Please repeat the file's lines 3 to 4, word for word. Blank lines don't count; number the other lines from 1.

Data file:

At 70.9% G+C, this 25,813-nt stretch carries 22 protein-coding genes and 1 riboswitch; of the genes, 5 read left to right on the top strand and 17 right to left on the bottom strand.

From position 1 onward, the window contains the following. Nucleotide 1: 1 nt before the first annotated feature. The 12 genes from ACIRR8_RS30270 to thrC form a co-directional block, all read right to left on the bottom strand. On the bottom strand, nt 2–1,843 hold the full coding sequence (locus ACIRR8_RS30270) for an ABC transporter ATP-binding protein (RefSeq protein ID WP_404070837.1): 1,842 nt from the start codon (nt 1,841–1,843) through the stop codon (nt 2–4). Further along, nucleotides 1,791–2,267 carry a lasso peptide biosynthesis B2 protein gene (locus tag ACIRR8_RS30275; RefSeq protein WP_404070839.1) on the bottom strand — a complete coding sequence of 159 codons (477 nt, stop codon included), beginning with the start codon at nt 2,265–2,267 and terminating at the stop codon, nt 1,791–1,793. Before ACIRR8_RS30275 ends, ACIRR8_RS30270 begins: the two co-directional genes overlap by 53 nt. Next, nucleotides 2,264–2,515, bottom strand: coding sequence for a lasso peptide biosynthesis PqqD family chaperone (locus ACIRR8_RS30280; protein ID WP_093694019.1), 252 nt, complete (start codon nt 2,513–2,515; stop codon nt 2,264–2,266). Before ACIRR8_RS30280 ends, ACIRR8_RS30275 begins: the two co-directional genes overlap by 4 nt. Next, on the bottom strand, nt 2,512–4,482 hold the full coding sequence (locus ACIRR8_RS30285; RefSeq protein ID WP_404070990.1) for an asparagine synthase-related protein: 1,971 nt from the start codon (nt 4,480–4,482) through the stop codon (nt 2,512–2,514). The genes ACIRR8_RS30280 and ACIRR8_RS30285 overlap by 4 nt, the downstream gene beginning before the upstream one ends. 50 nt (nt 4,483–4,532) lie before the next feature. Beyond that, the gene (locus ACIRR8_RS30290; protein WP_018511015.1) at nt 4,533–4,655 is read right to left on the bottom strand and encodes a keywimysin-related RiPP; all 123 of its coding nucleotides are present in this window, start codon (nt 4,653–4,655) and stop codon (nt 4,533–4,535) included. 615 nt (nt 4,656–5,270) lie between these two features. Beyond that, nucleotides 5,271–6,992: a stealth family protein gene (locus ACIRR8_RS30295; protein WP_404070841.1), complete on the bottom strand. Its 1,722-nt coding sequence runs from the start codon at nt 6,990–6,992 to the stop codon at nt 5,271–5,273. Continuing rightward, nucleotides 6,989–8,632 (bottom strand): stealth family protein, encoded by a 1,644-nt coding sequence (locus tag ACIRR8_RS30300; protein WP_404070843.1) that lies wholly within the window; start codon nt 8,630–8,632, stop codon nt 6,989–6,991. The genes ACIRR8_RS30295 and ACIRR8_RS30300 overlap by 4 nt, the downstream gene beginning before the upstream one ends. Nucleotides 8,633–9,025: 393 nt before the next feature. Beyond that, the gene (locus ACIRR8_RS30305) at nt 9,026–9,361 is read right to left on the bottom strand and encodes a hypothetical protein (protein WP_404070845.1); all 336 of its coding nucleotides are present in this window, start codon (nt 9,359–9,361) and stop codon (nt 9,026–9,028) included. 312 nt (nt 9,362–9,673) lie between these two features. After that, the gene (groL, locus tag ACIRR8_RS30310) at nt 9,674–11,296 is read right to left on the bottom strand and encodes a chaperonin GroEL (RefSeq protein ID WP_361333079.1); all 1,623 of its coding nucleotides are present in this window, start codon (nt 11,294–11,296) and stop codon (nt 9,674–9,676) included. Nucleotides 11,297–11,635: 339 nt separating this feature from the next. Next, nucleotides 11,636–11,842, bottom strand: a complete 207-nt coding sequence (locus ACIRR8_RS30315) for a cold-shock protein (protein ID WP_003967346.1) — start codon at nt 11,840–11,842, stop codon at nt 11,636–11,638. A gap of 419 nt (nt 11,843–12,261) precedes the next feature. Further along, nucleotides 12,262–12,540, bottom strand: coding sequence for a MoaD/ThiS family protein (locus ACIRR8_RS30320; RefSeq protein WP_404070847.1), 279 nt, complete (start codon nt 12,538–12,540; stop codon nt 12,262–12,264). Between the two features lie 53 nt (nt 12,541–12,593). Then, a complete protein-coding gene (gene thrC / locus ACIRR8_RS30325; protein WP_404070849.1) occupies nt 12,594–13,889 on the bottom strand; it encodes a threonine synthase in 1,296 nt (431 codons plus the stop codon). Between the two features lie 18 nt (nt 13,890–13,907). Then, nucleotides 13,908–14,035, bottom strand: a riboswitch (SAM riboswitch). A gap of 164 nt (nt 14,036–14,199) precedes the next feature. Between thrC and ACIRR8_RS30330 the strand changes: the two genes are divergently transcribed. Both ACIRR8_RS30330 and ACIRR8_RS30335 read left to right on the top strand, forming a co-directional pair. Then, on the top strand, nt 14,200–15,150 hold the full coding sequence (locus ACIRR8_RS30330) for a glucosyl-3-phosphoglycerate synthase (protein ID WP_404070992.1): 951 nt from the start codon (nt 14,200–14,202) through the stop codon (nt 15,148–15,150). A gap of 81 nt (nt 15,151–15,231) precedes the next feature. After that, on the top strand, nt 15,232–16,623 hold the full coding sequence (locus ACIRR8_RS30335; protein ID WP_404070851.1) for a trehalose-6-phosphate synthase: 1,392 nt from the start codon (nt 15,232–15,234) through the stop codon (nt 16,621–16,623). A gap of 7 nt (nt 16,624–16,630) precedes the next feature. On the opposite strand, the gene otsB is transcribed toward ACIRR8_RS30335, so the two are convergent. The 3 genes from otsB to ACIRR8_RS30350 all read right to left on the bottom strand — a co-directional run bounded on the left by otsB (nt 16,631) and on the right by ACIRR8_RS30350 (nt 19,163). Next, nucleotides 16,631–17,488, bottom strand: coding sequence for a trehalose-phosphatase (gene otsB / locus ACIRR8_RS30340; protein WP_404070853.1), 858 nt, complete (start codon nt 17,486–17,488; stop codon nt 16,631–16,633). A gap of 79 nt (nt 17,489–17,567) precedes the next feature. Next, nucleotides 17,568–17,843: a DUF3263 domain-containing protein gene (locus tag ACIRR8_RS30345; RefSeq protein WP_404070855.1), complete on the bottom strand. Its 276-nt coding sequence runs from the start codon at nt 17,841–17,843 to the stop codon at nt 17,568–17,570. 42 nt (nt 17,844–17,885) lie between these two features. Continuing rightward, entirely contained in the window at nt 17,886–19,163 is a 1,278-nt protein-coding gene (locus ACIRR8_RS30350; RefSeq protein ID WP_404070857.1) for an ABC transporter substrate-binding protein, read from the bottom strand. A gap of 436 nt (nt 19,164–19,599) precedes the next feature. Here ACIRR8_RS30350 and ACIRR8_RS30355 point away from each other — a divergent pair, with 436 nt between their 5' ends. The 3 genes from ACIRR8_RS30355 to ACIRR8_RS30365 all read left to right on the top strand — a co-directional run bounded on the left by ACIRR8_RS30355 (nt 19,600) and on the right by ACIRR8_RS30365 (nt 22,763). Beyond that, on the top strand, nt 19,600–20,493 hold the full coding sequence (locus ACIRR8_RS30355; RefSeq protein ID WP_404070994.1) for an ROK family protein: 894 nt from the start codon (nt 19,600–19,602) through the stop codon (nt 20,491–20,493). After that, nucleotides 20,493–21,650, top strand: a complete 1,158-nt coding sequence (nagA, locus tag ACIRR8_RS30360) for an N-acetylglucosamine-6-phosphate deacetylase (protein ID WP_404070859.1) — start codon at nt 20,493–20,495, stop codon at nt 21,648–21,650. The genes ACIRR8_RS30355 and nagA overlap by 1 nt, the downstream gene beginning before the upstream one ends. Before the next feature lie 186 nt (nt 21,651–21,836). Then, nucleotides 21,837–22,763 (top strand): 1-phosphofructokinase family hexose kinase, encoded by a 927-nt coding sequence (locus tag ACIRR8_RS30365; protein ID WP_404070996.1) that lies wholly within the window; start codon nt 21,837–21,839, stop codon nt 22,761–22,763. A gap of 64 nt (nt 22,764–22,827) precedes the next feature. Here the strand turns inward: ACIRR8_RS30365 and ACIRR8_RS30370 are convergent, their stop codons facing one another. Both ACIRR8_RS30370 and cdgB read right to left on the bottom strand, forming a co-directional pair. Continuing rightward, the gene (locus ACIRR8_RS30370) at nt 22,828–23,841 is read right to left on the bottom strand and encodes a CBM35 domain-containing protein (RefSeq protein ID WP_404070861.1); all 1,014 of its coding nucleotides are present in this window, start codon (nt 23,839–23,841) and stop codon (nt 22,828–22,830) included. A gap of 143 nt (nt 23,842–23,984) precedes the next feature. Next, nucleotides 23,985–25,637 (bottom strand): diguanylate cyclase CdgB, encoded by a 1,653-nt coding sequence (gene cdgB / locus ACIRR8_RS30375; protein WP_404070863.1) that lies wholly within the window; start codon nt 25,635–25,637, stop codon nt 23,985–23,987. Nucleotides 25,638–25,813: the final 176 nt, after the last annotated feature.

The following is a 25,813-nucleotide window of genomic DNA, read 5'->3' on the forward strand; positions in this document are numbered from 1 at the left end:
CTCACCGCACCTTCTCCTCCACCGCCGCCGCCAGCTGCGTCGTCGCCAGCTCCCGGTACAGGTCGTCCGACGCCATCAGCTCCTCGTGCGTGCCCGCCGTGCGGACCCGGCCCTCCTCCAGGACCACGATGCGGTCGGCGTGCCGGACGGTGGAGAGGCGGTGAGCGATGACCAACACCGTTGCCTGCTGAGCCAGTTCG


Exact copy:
The following is a 25,813-nucleotide window of genomic DNA, read 5'->3' on the forward strand; positions in this document are numbered from 1 at the left end:
CTCACCGCACCTTCTCCTCCACCGCCGCCGCCAGCTGCGTCGTCGCCAGCTCCCGGTACAGGTCGTCCGACGCCATCAGCTCCTCGTGCGTGCCCGCCGTGCGGACCCGGCCCTCCTCCAGGACCACGATGCGGTCGGCGTGCCGGACGGTGGAGAGGCGGTGAGCGATGACCAACACCGTTGCCTGCTGAGCCAGTTCG